• Hi Carly. If you look at the Mission to the Moon resource linked to in the next step - it includes details about this.

  • Stellarium is a great tool to use and can be useful in dealing with misconceptions.

  • Hi Carly. This sounds interesting. Let us know if you have a go at this.

  • Hi everyone - welcome to the course. It's great to see that we have some keen learners already commenting. We really like to read your comments and questions - so keep them coming over the next few weeks.

  • Hi Sajid. This is a bit out of scope of the course but these links give some good examples and

  • Hi Jeremy. You can use it if there is a classroom below you since the radiation is attenuated enough that the exposure will be very low. The risk is higher in terms of the location of the storage of the sources, since they will only be out in the lab for a short period of time. If you are in England than CLEAPSS guidance L93 is the correct document to...

  • Hi Tom. Yes - should be divided by 5.

  • Hi Tom. Strange that the banana gave you a value that high - it should only be just above background count levels.

  • Hi everyone. It's good to read all your comments to this post. Please feel free to ask questions along the way, or at the Q&A section towards the end of this course.

  • Hi Melody, welcome to the course. In the section of the course about radiation we show how you can use everyday items like low sodium salt as a weak emitter, if you can't get access to standard radioactive sources.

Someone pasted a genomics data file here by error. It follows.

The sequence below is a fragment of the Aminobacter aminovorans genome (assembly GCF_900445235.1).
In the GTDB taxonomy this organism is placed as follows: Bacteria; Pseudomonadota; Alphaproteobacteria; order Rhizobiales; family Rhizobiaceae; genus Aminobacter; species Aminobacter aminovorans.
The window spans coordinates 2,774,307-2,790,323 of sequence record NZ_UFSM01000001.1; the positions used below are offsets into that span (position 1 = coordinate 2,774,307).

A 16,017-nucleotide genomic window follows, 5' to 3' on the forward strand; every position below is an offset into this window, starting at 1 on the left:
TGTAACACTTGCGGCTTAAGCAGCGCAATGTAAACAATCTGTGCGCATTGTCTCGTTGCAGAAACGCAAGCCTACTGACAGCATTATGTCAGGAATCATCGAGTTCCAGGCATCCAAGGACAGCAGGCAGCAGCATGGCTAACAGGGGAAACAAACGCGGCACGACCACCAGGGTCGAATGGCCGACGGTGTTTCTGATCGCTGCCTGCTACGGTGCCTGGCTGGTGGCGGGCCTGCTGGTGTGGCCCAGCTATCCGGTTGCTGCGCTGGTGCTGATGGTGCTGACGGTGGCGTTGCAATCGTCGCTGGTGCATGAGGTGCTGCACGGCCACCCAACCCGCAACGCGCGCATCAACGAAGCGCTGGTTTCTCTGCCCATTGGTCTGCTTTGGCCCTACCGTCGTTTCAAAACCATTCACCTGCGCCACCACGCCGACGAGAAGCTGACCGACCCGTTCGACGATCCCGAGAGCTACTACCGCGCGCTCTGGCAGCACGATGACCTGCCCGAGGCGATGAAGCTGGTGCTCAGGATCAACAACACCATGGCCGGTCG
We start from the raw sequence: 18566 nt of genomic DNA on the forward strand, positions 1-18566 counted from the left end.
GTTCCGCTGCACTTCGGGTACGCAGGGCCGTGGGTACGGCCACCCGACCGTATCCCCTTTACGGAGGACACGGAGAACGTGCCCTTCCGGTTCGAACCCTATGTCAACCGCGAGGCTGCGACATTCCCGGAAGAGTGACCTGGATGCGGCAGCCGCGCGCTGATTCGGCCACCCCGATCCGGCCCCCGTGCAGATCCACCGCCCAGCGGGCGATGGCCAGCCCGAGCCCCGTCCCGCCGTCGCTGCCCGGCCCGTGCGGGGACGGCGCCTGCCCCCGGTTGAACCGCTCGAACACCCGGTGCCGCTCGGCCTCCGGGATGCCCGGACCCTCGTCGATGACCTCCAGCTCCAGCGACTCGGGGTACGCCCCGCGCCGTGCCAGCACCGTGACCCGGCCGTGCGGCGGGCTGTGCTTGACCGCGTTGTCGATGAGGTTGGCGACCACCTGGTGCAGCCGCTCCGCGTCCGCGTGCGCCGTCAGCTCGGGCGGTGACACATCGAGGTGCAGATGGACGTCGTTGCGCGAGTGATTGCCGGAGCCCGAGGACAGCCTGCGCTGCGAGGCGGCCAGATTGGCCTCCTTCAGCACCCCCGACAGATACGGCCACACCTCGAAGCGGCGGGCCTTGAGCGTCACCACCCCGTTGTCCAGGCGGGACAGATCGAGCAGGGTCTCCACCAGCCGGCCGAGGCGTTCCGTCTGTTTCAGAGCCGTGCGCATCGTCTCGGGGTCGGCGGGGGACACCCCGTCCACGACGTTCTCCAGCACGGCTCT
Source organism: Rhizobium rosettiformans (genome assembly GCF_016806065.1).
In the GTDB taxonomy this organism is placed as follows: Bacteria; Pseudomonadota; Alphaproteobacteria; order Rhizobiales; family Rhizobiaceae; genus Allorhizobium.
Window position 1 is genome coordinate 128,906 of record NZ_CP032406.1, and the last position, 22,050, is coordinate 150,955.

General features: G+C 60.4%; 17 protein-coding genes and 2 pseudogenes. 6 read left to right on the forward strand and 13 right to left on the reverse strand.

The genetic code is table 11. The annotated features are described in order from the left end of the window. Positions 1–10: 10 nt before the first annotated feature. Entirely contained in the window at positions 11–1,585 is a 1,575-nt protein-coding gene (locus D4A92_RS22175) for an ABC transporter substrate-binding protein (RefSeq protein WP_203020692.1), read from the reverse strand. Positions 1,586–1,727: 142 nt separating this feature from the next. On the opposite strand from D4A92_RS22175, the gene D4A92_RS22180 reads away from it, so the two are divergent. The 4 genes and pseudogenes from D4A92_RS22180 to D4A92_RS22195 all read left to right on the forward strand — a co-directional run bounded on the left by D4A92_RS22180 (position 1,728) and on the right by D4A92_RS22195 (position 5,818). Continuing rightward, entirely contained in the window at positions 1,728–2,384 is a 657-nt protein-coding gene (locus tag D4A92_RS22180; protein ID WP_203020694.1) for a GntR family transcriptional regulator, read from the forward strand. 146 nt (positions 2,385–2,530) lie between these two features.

• Hello, and welcome to the course. Please ask if you have any questions throughout. We really welcome your ideas and comments so don't forget to post and interact with one another along the way.

  • Hi Petra,
    There are also a few challenges and competitions from ESA - the dates are all listed on this post

  • @PetraPikula Yes - there are lots of other suns like our own but also much bigger ones and smaller ones - stars come in a huge range of sizes. There is a boundary, called the heliopause which will change depending on the size and luminosity of the star. We have evidence of water channels on Mars - so we think it is highly likely that water flowed on the...

  • Hi Petra. Scientists think there are billions of solar systems out there. The closest solar system from our own in Proxima Centauri B, which is 4.25 light years away - it would take thousands of years for us to get there with current technology. The boundaries of a solar system can be defined in different ways but essentially it includes any object that...

  • Hi Zoe,
    Have you tried advertising through STEM Ambassadors Also, there may be opportunities through Techniquest.

  • Sounds like a great lesson!

  • Hi Petra, The activity we have in the Mission to the Moon resource uses sand, water and some glue to make lunar bricks. You could also use junk modelling (e.g. waste cardboard boxes and bottles).

  • @JuliusBanda Unfortunately, it's the classic thing about physics equipment - especially with circuits! It's great that you feel better about this now.

  • @AnithaBhat There really is a wealth of resources of the website. This might be a good place to start

  • @PennyMaynard Really good to hear that. Thanks for your contributions throughout.

  • I think this is a journey we all take for different subjects. Often, it's not until you have been teaching something for a while, and get a deeper understanding of the subject, that you start making changes to the narrative.